News State Victoria News Victorian assisted dying bill to be introduced in 2017: Premier
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Victorian assisted dying bill to be introduced in 2017: Premier

Premier Daniel Andrews
Victorian Premier Daniel Andrews says there'll be an independent investigation. Photo: AAP
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The Victorian Government will introduce a bill to legalise assisted dying to the Parliament in the second half of 2017, Premier Daniel Andrews says.

A ministerial advisory panel made up of clinical, legal, consumer, health administration and palliative care experts will be established to help draft a “safe and compassionate” legislative framework for assisted dying.

Labor MPs will be granted a conscience vote, which means there is no guarantee the bill will pass through the lower and upper houses of the Parliament.

The announcement came after a cross-party parliamentary committee delivered a ground-breaking report in June calling for doctor-assisted dying to be legalised with strong safeguards.

Mr Andrews said he would vote for the bill because his views on assisted dying had changed.

“Community sentiment on this issue is changing, and I know many in Victoria think it’s time we have this debate — a debate that respects people’s views and respects people’s lives,” he said.

In a response tabled in Parliament this morning, the State Government said it would review the parliamentary committee’s recommendations because the report lacked “legal, clinical and organisational detail”.

“Further significant and detailed work would need to be undertaken considering the implementation of this recommendation,” the Government’s response read.

“Consistent with the introduction of any new medical intervention or procedure, rigorous review of the assisted dying framework should be undertaken including safety and quality considerations and the impact on wider health care delivery including resource implication for palliative and end of life care.”

Issue about dignity, not ideology: Health Minister

Health Minister Jill Hennessy said she believed the health system was failing a small group of people whose pain was not alleviated by palliative care.

“I genuinely do think there is strong community sentiment in support of assisting people who make a choice to die at the end of their life when they are enduring unbearable suffering,” she said.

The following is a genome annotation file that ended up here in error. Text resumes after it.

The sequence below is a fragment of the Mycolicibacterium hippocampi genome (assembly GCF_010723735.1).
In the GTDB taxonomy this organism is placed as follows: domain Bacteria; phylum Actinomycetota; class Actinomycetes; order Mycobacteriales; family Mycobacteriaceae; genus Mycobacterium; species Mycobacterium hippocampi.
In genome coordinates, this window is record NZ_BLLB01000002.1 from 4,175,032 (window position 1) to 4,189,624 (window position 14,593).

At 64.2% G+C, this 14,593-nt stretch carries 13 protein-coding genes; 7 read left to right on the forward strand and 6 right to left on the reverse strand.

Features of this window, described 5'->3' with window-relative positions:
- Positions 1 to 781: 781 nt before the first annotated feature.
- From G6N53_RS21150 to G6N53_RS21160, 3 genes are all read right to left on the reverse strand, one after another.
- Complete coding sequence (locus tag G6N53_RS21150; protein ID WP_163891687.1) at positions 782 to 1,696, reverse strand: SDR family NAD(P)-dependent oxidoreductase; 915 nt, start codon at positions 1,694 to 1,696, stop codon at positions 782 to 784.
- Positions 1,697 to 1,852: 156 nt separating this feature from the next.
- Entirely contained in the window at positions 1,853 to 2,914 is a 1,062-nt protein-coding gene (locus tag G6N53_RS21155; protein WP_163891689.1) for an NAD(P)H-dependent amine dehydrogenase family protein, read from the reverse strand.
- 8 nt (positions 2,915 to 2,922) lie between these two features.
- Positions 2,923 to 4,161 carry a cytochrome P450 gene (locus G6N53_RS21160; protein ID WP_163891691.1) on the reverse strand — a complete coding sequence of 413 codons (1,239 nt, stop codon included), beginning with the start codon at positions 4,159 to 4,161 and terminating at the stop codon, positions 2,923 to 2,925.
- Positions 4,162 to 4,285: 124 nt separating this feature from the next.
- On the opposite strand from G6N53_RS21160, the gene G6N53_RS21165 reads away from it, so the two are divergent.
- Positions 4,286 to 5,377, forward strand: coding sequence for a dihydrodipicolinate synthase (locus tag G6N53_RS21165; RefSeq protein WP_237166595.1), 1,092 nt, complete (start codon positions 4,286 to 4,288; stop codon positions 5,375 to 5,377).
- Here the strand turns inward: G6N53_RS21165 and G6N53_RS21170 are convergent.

“I don’t think this is a left versus right issue, I don’t think it’s a matter of ideology, I genuinely think it is about people having dignity at the end of their lives.”

Under the committee’s proposal, only adults of sound mind in the final weeks or months of life, who were suffering from a serious and incurable condition, would be given the right to choose when and how they die.

The request must come from the patient themselves, be repeated three times — including a formal written request — and be approved by two independent doctors, who would be legally protected.

Doctors would prescribe a lethal drug that would be taken by a patient and a review board would ensure doctors were complying with their requirements.

The Australian Medical Association (AMA) opposes physician-assisted death and has warned any legislation must provide legal certainty and stringent safeguards for patients and doctors.

“All medical practitioners, whilst endeavouring to prolong life so that it can be enjoyed to its fullest, have a duty of care to ensure that no patient endures avoidable suffering, which is an entirely subjective matter.”
AMA

The inquiry into end of life choices considered more than 1,000 submissions and spent almost a year examining the emotive issue.

Between 2009 and 2013, 240 people experiencing debilitating physical decline took their lives, most of whom were over the age of 65.

Last month the South Australian Parliament’s 15th attempt to pass a voluntary euthanasia bill was defeated by one vote.

-ABC

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